Writing and maintaining the test automation code is not always a piece of cake. As a matter of fact, we frequently face many scenarios where automated test cases don’t work as expected and might lead to false positive or false negative results, in such cases, debugging is the only way out. Debugging is the primary skill set that an automation tester must adopt. It increases the morale and confidence in automation testers to provide a better code solution to fix the problem permanently.

Debugging issues in the test automation framework becomes more complicated when the test automation framework has a huge number of test cases. With the expansion of features in the application, the number of test cases gradually increases. In such a scenario, fixing complex issues of hybrid frameworks might require enhanced techniques of debugging. In this article, we will deep dive into such essential debugging techniques that will not only fix script issues easily but also save a good amount of debugging time.

What is Debugging?

In simple terms, debugging is a process of software engineering to identify and resolve an error in the source code by adopting various debugging techniques. Debugging is basically divided into four common stages:

  1. Identification: The first step of debugging is to discover the issue and try reproducing the same in the local system to know why the issue occurred. This is an important step as we need to identify the root cause of the issue to deploy a permanent solution.
  1. Isolation: Is the second step where the idea is to separate the buggy code from the healthier code. The unit testing of buggy code is required to identify the steps that need to be performed to fix the issue. Isolation of buggy code would further reduce time and not affect the other code.
  1. Resolution: This is the primary step towards fixing the buggy code. This stage is dependent on the above two mentioned stages, the resolution can be deployed as soon as the above two stages are completed. Few tips for fixing the code:
  • Deep dive into the code and libraries being used to get an understanding about the working of the framework
  • Refer the proper document and solutions on StackOverflow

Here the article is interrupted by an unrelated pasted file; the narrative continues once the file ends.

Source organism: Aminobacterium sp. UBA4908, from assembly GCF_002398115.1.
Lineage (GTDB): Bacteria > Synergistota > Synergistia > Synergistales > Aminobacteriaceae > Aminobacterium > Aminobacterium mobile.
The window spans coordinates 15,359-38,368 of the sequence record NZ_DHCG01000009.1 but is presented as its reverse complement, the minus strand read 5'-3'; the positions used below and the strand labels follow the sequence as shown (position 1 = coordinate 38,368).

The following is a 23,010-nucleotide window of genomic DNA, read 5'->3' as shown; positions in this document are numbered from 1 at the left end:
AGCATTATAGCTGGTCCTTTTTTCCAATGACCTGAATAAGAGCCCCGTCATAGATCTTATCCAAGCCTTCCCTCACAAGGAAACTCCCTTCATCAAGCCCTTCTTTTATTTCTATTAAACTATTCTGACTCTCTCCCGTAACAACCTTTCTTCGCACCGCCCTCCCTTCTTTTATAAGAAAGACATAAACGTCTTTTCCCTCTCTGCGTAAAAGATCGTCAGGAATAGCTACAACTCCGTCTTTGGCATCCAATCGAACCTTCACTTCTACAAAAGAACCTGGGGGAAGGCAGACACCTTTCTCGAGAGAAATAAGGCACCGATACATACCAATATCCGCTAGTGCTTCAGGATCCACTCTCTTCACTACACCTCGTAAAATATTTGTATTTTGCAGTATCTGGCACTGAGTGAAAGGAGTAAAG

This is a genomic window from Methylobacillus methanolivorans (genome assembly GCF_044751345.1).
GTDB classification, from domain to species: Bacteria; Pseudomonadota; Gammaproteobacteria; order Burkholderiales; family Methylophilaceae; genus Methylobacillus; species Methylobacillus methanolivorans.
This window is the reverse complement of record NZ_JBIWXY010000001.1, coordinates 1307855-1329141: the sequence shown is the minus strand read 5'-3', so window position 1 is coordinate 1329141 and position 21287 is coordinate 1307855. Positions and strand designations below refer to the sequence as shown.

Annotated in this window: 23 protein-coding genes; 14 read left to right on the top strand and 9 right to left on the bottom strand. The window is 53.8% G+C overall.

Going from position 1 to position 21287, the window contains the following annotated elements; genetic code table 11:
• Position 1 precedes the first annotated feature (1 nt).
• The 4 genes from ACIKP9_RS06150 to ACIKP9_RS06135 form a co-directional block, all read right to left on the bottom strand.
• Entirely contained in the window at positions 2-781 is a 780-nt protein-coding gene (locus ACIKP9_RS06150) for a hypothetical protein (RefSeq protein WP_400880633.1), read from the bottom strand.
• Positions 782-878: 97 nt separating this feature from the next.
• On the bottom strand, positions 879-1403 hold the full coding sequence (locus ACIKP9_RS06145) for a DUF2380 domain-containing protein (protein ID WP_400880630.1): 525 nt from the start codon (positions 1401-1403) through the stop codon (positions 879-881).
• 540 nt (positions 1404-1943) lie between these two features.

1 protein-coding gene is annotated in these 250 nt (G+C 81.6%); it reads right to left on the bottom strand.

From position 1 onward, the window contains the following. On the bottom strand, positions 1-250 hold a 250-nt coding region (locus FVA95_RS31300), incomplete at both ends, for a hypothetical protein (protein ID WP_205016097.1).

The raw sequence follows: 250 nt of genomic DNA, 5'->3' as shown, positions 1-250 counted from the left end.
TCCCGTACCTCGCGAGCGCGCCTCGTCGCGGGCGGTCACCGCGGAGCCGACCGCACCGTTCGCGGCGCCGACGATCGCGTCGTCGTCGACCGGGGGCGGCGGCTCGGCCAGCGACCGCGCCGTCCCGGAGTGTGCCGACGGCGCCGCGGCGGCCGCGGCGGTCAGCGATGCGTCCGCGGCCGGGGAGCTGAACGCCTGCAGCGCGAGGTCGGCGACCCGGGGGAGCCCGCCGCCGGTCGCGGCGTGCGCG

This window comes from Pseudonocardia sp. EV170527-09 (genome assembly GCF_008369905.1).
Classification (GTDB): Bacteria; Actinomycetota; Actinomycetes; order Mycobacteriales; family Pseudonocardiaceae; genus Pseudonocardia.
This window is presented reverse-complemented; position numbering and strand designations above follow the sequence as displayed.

• Execute the code in debug mode
  • Perform code walkthrough and unit testing in the local system
  • Refactor or re-design the framework architecture in the worst case scenario
  1. Review: This is the final stage of debugging that developers usually try to skip. Reviewing is done to ensure that the fix deployed is working fine and not hampering the other code. Ideally, the review should be done by both i.e the developer who actually fixed the buggy code and by the other developer who is responsible for reviewing and giving a green signal for code merge.

Various Techniques Of Debugging Test Automation Scripts

The number of automated test cases does not always work smoothly, as a matter of fact, the change in UI of an application or change in business logic of an application can ruin the execution of Selenium based test scripts. The reason for test script failure is not always a buggy code in the test automation framework, but can also fail due to the bug found in the application itself. Hence, the proper use of assertions is mandatory to identify the basic reason for test case failure before moving to an advanced level of debugging. 

Whenever we are developing the Selenium Test Automation framework from scratch, it is important to have utilities imported to help improve the debugging of source code. At the time of failures, it becomes very challenging to debug the buggy code with the usual java console output. To overcome such challenges, let’s have a look at the debugging techniques that can make developers life easy:

1. Debugging With Logging Utilities

Logging utilities help developers to output a variety of logs as per the target. In case of issues in the test scripts, the logging can be enabled to identify the exact location of buggy code.

Let’s consider an example of Log4j logging framework. This is a Java based open source framework and can be used for logging purposes by just importing the maven dependency.

Now let’s have a quick look at the different component of Log4j:

  • Loggers : It contains all the information about the logging level. Loggers offer different severity levels for logs. The initial step is to create an object of Logger class:

Logger logger = Logger.getLogger(“ClassName”);

There are 5 kinds of severity log levels that Logger provides:

  • All
  • Debug
  • Info
  • Warn
  • Error
  • Fatal
  • Off